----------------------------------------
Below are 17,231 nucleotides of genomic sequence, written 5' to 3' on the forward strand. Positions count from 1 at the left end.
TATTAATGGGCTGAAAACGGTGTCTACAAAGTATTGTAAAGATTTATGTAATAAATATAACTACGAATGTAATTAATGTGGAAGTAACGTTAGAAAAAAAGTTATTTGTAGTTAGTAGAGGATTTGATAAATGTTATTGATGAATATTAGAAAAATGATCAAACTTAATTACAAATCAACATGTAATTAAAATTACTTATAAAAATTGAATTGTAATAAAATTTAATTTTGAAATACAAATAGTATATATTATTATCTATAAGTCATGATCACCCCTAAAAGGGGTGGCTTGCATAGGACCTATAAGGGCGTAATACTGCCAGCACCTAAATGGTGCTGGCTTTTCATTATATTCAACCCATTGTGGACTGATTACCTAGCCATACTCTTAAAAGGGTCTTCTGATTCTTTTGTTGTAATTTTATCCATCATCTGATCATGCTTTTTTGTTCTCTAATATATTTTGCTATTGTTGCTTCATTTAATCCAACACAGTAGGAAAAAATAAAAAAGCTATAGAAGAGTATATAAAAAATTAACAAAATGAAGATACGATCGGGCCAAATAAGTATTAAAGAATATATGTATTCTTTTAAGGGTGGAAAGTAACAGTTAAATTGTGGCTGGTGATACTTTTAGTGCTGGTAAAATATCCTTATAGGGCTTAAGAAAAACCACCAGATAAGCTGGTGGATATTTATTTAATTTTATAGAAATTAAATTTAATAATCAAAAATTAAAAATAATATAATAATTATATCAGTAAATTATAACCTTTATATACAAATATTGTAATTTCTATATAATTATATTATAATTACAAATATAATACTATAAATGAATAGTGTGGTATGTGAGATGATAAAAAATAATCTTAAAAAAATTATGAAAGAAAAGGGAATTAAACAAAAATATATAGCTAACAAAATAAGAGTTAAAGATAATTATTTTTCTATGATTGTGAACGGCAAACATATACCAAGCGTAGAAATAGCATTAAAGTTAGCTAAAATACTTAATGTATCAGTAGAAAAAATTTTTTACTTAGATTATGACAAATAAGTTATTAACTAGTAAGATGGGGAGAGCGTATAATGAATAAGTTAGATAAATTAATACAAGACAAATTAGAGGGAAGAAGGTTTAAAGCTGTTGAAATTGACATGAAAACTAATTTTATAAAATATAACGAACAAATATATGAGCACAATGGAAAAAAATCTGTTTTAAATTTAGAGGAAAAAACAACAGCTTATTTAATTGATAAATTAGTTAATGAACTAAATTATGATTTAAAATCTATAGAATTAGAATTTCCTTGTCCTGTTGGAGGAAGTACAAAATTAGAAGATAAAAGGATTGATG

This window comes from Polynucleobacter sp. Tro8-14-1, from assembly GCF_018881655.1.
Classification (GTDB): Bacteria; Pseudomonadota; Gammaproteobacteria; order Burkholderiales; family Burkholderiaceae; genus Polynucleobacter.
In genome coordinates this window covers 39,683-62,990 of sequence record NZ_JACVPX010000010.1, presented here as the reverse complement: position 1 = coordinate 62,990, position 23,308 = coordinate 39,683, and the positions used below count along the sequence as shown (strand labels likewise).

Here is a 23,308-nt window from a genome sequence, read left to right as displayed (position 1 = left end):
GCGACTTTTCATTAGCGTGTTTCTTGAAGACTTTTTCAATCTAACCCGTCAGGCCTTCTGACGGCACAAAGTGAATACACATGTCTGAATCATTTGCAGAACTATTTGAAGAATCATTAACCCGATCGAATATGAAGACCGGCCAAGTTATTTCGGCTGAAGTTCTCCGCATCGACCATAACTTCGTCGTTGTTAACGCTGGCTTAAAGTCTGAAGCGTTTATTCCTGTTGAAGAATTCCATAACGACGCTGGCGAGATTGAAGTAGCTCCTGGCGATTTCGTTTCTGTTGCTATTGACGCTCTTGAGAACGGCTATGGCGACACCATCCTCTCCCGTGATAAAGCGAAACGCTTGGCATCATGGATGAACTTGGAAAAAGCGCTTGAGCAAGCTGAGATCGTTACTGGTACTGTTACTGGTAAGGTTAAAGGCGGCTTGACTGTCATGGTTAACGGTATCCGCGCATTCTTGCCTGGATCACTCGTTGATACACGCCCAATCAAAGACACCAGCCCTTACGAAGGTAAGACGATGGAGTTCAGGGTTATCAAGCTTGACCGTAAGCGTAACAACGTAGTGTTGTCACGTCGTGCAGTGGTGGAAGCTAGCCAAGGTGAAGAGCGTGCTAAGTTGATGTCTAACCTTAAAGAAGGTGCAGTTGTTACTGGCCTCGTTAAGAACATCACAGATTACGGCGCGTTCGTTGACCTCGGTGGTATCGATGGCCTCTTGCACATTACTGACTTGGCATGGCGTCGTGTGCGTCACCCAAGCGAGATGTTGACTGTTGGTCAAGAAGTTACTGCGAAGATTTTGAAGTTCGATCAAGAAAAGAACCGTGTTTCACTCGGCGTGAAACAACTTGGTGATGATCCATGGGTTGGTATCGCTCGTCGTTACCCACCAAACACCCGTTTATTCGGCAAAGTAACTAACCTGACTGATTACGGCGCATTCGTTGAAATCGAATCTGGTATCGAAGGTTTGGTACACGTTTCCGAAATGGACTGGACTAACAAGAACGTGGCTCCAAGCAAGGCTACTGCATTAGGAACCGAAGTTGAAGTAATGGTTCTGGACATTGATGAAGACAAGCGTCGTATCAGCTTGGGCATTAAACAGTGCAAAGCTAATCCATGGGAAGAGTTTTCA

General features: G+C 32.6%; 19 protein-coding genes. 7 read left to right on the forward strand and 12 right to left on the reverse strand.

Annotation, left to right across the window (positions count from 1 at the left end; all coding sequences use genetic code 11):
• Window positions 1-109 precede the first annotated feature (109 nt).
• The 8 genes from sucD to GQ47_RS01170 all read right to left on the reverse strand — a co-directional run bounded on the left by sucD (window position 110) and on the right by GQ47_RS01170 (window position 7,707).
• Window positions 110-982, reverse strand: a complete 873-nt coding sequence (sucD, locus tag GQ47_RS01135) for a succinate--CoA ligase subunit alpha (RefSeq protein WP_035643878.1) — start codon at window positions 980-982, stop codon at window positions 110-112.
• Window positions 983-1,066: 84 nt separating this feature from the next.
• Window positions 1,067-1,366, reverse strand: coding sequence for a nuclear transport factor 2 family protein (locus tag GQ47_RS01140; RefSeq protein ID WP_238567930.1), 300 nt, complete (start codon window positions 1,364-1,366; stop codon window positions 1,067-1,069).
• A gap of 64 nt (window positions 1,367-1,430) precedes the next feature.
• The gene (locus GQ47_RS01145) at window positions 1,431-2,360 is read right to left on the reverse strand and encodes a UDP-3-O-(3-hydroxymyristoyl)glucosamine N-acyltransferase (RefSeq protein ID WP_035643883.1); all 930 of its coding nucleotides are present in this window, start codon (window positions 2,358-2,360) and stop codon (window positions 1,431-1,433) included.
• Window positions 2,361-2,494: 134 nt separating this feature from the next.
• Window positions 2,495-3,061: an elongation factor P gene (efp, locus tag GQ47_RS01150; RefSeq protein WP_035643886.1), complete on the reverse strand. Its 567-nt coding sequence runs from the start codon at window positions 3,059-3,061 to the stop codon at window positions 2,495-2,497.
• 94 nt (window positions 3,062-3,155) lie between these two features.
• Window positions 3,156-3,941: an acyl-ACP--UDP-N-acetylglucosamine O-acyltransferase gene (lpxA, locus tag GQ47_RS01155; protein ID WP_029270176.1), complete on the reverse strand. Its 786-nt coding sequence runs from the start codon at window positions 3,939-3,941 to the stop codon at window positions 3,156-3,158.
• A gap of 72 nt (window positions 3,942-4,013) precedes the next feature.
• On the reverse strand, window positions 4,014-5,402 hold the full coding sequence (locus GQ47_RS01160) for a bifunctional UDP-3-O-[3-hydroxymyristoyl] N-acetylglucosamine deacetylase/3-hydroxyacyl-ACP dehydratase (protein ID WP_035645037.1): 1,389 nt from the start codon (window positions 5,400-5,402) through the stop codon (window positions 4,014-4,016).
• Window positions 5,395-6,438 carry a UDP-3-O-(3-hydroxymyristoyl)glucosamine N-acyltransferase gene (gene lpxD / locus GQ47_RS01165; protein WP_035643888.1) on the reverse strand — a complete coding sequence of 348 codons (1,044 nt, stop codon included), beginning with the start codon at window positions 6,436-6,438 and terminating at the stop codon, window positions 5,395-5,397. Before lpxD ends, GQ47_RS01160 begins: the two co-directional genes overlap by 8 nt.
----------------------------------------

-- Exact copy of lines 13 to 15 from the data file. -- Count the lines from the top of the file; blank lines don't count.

• Window positions 983-1,066: 84 nt separating this feature from the next.
• Window positions 1,067-1,366, reverse strand: coding sequence for a nuclear transport factor 2 family protein (locus tag GQ47_RS01140; RefSeq protein ID WP_238567930.1), 300 nt, complete (start codon window positions 1,364-1,366; stop codon window positions 1,067-1,069).
• A gap of 64 nt (window positions 1,367-1,430) precedes the next feature.